X is for Xenia


For today’s A to Z Challenge, I learned a new word! X is for XeniaXenia is an ancient Greek word that expresses the concept of hospitality and is roughly translated as “guest-friendship.” In Japanese, the word for hospitality is omotenashi おもてなし, which means “to entertain guests wholeheartedly.”

Both concepts of hospitality focus on the needs of the guest. With omotenashi, the host must anticipate the guest’s needs. With xenia, the host must see to the food, drink, and board needs of the guest first and foremost. Omotenashi is provided without an expectation of receiving a reward in return; xenia is provided with only an expectation that the guest will not be a burden on the host.

Alcove at Hotel Kajikaso

Now, I’ve never been to Greece, so I am not sure what modern xenia looks like, as most information I found on the topic comes from ancient Greece and myths such as The Odyssey. However, I know that omotenashi is alive and well in Japanese service culture. From hotels and restaurants, to department stores and even private homes, omotenashi is an important part of Japanese culture. Omotenashi is part of why there is no tipping culture in Japan, and is found in all the minute details of the service industry.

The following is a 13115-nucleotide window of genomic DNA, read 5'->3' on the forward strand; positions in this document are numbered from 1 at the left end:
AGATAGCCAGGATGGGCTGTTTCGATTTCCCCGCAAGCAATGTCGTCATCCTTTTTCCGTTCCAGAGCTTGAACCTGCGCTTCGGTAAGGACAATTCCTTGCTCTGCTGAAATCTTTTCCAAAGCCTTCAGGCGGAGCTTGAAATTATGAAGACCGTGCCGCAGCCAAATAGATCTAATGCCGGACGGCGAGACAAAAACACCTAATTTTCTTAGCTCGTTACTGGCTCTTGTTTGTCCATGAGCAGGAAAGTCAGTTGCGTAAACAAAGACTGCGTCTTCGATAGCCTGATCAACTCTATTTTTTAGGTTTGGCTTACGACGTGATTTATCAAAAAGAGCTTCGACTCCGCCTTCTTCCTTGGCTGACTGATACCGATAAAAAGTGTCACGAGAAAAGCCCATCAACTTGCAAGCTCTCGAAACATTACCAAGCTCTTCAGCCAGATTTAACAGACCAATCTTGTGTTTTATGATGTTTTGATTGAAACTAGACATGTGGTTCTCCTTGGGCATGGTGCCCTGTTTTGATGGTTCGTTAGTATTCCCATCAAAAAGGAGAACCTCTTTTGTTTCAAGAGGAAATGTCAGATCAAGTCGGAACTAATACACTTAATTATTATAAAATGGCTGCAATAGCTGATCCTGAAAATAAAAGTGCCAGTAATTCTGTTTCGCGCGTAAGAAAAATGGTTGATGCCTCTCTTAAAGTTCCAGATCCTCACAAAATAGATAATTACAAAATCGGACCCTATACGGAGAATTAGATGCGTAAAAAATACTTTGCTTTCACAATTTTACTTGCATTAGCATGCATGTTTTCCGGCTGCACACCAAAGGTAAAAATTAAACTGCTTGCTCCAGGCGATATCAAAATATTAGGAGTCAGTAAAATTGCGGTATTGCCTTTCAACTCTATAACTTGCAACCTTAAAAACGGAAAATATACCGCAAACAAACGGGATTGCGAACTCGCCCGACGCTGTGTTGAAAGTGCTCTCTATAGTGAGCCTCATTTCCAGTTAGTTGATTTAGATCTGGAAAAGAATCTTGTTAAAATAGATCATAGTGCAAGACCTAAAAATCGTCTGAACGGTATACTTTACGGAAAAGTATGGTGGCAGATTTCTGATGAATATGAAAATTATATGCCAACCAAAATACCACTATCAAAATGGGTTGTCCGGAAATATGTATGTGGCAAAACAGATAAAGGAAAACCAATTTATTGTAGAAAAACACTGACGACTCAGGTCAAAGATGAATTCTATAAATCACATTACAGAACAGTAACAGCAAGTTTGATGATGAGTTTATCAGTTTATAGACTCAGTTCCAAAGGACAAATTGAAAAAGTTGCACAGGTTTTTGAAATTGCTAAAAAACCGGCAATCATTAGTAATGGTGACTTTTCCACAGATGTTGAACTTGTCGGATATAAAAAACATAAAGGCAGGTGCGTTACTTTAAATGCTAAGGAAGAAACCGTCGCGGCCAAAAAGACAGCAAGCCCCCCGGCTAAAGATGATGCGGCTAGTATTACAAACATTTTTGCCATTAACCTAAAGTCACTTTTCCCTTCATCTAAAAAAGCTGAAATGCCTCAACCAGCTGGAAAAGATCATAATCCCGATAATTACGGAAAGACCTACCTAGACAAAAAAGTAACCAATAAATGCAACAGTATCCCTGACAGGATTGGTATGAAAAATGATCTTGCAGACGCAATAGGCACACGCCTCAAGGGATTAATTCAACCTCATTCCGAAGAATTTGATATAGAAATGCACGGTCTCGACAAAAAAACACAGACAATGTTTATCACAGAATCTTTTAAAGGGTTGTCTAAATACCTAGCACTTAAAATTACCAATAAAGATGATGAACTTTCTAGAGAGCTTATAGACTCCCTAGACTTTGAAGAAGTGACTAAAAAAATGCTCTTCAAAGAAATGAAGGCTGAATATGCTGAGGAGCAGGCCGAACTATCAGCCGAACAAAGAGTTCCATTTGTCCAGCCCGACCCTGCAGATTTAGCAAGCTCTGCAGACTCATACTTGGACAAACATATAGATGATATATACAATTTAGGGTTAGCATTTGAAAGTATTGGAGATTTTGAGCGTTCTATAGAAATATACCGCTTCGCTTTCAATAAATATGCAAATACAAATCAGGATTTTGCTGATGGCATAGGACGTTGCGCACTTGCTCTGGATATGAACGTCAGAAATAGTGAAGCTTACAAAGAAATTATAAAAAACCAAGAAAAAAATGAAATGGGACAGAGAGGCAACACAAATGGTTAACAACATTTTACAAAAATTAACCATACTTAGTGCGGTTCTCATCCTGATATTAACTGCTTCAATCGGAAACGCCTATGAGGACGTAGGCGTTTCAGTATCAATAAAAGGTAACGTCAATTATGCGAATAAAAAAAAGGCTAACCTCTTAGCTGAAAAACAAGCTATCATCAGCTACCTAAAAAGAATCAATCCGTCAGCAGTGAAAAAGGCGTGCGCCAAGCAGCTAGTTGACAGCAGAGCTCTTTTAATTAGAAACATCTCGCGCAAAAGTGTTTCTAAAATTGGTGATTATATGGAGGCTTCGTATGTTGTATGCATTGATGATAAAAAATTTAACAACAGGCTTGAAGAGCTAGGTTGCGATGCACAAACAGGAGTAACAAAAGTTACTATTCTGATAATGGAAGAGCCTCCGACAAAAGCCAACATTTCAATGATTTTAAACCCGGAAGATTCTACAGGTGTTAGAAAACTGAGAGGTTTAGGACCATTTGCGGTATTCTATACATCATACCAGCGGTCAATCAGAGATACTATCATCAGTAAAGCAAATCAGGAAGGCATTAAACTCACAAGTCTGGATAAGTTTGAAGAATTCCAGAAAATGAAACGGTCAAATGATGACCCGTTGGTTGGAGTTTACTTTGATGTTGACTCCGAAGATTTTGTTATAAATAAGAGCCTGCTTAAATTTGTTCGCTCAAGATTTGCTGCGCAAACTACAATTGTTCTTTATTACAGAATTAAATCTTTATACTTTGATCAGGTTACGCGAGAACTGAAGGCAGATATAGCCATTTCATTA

Japanese Ryokan Meal

Different countries have different forms of hospitality, each unique to the culture and people in that country. Hospitality may be as simple as a glass of water upon arrival, or as lavish as a feast right out of The Odyssey. Hospitality is important when one travels abroad, because it makes one feel welcome in a foreign place.

Sometimes the best hospitality can be the little things that you almost don’t notice because they happen organically. These are the little things that make your visit just that much more pleasant, but they almost don’t register as hospitality because the glass of water is already at your table, the hot towel is within your reach, and the room is already made up.

Rotenburo at Hotel Kajikaso

My best experience with hospitality was during my honeymoon visit to Hakone 箱根町 in Japan, which is famous for its hot springs or onsen 温泉. My husband and I stayed at Hotel Kajikaso ホテル河鹿荘, and I found out after my father-in-law booked the room that the hotel belonged to the family of a friend of mine who had studied English at my university. He messaged me after I posted about it on Facebook, and when we returned to the room that day, we had a bowl of fresh fruit waiting for us. Later that night he came from Tokyo to visit with us, and we spent the evening catching up. It was just a small gesture, but sharing the delicious fruit with an old friend was a wonderful treat.

What is your favorite hospitality experience? What kind of unique hospitality customs do you have where you live? Let me know in the comments!

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